Focus on Funds: Across Generations, US Investors Choose Mutual Funds


Focus on Funds

Across Generations, US Investors Choose Mutual Funds

ICI research shows that American investors young and old are using mutual funds in pursuit of their savings goals. In the February 28, 2020, edition of Focus on Funds, ICI Senior Director of Retirement and Investor Research Sarah Holden provides insight on what we know about fund investment among Millennial, Generation X, and Baby Boom households.


Stephanie Ortbals-Tibbs, ICI director of media relations: What are the latest insights on mutual fund–owning households? ICI conducts an annual survey, and the latest results are out. Sarah Holden, our senior director of retirement and investor research—your team looks out for this each year, and what are the latest findings?

Sarah Holden, ICI senior director of retirement and investor research: So the key statistic that comes out of the survey is that about 46 percent of US households—or nearly 59 million households—own mutual funds, and this represents more than 100 million individual investors in mutual funds.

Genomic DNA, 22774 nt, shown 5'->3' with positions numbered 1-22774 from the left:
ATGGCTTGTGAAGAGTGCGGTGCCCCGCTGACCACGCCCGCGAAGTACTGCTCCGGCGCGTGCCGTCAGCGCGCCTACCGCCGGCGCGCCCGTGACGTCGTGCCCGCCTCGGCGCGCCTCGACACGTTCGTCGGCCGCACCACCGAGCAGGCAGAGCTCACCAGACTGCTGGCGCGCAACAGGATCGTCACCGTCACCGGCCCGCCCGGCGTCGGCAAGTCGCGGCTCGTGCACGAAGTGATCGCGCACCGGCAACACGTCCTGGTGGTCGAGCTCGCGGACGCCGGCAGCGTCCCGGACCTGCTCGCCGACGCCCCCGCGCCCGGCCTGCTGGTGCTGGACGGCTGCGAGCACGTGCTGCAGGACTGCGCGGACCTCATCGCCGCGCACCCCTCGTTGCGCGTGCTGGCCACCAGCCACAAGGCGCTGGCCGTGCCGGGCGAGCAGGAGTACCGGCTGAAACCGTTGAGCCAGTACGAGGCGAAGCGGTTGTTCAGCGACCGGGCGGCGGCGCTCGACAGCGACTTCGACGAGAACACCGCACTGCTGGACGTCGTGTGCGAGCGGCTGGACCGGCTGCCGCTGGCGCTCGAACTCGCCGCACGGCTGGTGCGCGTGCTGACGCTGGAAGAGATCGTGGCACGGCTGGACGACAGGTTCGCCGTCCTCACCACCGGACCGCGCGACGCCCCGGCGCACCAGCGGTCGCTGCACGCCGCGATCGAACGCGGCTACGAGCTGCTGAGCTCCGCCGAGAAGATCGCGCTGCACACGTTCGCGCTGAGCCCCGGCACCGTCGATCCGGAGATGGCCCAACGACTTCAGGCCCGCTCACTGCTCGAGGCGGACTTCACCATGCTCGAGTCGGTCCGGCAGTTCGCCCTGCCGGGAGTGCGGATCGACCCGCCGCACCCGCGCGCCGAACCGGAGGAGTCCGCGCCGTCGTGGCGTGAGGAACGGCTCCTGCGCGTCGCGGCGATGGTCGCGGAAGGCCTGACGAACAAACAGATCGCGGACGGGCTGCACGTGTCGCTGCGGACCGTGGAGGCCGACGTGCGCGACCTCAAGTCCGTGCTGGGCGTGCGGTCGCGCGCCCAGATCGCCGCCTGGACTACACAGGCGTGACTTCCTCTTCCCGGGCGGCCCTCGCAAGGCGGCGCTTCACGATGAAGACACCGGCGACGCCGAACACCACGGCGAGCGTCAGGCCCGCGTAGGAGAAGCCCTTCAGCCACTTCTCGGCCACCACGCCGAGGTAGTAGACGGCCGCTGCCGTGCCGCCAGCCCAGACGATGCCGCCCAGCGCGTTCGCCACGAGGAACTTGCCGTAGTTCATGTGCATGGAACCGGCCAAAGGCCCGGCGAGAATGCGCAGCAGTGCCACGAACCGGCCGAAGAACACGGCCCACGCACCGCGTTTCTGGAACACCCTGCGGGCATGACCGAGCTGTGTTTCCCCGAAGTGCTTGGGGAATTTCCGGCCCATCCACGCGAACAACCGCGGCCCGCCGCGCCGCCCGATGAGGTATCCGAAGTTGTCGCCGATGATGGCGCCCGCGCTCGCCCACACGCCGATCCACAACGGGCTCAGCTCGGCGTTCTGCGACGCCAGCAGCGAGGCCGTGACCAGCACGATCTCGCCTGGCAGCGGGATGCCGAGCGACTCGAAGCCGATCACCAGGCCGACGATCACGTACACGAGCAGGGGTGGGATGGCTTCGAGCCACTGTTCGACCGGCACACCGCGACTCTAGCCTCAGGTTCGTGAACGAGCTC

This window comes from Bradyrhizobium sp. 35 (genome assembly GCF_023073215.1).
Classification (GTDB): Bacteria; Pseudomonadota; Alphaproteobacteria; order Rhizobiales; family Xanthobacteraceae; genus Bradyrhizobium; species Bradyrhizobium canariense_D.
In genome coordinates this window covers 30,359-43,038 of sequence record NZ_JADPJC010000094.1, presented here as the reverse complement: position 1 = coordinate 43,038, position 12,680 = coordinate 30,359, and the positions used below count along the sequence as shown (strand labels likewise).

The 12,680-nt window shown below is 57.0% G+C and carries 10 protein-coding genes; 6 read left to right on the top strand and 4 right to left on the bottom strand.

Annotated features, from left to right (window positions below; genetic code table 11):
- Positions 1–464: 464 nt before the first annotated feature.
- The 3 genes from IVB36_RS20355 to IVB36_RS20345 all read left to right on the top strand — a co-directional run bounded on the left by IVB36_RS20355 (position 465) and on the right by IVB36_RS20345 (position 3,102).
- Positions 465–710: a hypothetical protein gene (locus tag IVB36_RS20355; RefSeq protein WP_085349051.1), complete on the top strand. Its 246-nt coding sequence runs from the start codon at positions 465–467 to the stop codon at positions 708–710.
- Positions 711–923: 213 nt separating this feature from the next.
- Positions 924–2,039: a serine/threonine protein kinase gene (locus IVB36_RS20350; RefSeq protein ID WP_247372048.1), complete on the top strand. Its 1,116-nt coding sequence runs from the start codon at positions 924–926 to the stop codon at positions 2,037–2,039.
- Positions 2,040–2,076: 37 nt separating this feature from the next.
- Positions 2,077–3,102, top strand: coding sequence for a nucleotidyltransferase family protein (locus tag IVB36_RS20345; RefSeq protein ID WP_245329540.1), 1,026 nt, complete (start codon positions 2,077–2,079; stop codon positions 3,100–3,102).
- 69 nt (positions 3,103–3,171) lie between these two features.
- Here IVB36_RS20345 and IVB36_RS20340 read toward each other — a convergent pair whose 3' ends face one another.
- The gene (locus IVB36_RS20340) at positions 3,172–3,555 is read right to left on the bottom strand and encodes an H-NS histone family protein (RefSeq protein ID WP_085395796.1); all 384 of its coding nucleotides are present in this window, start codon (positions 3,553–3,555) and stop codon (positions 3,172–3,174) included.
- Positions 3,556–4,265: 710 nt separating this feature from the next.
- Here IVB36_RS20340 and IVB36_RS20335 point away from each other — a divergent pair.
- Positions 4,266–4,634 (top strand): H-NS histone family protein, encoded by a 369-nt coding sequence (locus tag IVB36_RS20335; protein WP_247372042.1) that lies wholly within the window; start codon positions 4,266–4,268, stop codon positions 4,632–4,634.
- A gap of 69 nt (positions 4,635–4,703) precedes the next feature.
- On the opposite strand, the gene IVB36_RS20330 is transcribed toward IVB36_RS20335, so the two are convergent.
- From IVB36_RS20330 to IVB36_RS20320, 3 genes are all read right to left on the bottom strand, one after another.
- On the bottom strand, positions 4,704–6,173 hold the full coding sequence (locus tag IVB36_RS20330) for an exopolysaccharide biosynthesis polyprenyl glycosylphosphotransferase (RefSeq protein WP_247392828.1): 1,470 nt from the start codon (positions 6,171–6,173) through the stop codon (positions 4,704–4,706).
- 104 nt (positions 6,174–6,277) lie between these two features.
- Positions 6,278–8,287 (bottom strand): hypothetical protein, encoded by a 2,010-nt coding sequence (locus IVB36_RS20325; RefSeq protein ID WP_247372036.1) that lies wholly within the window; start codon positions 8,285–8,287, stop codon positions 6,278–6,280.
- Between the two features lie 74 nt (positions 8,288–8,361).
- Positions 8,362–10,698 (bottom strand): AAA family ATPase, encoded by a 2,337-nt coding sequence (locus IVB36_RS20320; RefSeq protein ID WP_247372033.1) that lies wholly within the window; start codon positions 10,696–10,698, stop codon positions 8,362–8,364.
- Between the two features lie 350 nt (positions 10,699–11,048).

Ortbals-Tibbs: When you break it down generationally, Sarah, what do you see there?

Holden: About four in 10 Millennial and [Gen Z] households already own mutual funds. More than half of Gen X households own mutual funds, and nearly half of Baby Boom households own mutual funds. And about a third of oldest households own mutual funds. So these patterns make sense in that if you think about the lifecycle of saving and investing, you tend to be an older household before you make an investment in funds. And so that the Baby Boom and the Gen X are more likely to own funds makes sense. But what’s very encouraging is that these young households have already been put on the path to investing.

Ortbals-Tibbs: What else will you find in this report that might be of interest?

Holden: We also ask these households about their willingness to take financial risk. Because if you are going to be investing in the stock market, you have to have some recognition that, you know, stocks go up and stocks go down. And, you know, are you able to weather that, and are you comfortable with that. And what we see is that mutual fund–owning households tend to be more willing to take financial risk than households that don’t own mutual funds.

We also ask them about their use of the internet. More than nine in 10 of them go online, use the internet. We ask them about their confidence in mutual funds, and we find that about nine in 10 are confident that mutual funds will help them reach their financial goals. And we also ask them about their financial goals.

Additional Resources